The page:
Europe’s travel sector has still not taken off, in the way that we had hoped: despite the introduction of the Green Pass and the easing of restrictions, the recovery of pre-COVID flows is still a long way away from our current reality.
The increase in demand during the summer season did give a boost to European tourism; however, the boost was cancelled out by the Delta variant outbreak, leaving the European travel market stagnant. Over the last thirty days, demand for flights to Europe has remained largely static, varying by only 2.1% compared to the same period last year.
Half of the European countries recorded a negative or static variation: the worst performances were recorded in Greece, where searches decreased by 1.8 million (-17%); in Croatia, where searches decreased by -1.2 million (-39%); and Turkey where searches decreased by 628,000 (-7%).
GREECE AND TURKEY.
Together with Spain and Italy, Greece and Turkey were the countries that contributed most to the recovery of European tourist demand. Greece was the forerunner in 2021 because of the government’s ambitious plans to relaunch the sector, organising tourist corridors in February and opening the borders to vaccinated tourists right away; with this plan, the country decided to take a risk to save a key sector of the country’s economy. Unfortunately, precisely because of this plan, the health situation in Greece worsened considerably in the middle of the summer season, resulting in it no longer being considered a safe destination for many European and non-European countries. As pictured in the following graph, searches for flights to Greece have plummeted and continue to decline steadily since the first weeks of July.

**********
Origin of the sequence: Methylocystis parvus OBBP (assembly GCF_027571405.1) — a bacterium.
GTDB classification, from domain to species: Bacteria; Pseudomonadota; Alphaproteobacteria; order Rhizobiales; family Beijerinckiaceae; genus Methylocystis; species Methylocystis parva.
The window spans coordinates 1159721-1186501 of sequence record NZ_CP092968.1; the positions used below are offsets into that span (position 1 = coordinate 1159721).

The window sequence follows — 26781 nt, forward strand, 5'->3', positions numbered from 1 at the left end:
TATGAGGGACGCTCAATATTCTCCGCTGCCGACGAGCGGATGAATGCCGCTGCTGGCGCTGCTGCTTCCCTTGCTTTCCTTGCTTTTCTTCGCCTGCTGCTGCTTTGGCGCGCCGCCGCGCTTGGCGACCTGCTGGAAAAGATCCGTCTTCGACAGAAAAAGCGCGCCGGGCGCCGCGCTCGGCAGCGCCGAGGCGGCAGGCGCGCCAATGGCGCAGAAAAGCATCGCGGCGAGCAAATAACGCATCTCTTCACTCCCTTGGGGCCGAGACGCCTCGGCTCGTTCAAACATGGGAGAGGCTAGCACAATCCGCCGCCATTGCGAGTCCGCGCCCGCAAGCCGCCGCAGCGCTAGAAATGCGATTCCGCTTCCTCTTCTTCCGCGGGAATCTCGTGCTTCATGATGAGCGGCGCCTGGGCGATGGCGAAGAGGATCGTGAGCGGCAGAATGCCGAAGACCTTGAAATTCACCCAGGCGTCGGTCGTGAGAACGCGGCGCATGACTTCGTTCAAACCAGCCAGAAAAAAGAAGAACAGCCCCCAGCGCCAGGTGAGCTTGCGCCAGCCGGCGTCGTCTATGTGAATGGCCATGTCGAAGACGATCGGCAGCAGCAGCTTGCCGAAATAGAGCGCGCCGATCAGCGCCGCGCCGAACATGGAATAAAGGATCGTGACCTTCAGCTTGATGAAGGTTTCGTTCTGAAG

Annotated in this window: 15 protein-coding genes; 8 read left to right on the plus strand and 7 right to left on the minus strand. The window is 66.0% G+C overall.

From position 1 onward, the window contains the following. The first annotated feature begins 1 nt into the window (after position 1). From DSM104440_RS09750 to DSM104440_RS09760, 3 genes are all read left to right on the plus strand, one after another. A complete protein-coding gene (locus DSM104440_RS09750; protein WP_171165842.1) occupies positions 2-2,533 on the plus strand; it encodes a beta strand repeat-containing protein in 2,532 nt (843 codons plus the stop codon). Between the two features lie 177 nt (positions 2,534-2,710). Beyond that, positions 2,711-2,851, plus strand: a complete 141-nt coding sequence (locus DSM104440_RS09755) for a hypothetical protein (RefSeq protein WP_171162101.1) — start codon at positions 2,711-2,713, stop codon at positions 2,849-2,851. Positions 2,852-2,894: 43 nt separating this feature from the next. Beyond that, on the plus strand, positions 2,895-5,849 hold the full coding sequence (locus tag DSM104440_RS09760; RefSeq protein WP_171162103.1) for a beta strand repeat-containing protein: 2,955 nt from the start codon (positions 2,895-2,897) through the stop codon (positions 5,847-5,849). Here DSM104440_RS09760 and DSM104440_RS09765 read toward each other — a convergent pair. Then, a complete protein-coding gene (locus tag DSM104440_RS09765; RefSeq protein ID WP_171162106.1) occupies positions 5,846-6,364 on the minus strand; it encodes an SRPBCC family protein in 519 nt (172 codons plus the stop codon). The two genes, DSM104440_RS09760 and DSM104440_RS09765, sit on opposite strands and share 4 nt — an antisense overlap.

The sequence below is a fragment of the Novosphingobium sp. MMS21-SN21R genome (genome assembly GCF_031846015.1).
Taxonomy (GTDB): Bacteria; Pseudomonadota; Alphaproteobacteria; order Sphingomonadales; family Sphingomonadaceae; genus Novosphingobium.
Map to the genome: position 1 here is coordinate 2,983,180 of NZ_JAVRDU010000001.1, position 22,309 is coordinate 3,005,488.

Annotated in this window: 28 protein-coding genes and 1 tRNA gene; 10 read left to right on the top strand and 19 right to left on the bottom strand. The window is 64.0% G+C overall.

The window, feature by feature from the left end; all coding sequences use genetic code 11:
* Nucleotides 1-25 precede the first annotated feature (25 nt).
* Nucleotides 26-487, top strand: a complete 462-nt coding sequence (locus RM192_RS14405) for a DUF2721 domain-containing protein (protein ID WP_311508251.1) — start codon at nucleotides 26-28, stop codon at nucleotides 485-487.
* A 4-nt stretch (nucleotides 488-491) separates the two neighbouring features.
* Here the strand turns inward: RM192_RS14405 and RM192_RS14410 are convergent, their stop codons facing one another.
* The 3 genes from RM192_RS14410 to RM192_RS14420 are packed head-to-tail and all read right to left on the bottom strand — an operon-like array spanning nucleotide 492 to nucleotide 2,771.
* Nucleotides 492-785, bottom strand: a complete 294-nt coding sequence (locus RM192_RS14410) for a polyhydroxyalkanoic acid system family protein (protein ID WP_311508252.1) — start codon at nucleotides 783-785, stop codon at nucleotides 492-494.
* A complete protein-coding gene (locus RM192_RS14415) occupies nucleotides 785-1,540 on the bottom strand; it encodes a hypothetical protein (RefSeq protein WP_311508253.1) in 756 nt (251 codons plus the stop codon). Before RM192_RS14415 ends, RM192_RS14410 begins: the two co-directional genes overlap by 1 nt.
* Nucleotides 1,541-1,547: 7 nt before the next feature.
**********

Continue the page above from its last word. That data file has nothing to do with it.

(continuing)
Turkey has also invested heavily in the recovery of tourism and, like Greece, decided to relax restrictions to entice travellers. For this reason, Turkey was also among the most desired destinations for tourists in April and demand was very high. Despite the worsening health situation in Turkey, the main cause of the collapse in demand was not COVID, but a series of devastating fires that destroyed Turkey’s most popular beach destinations. Turkish tourism is going through a very difficult period but, as you can see from the graph, since the beginning of September demand is starting to grow again.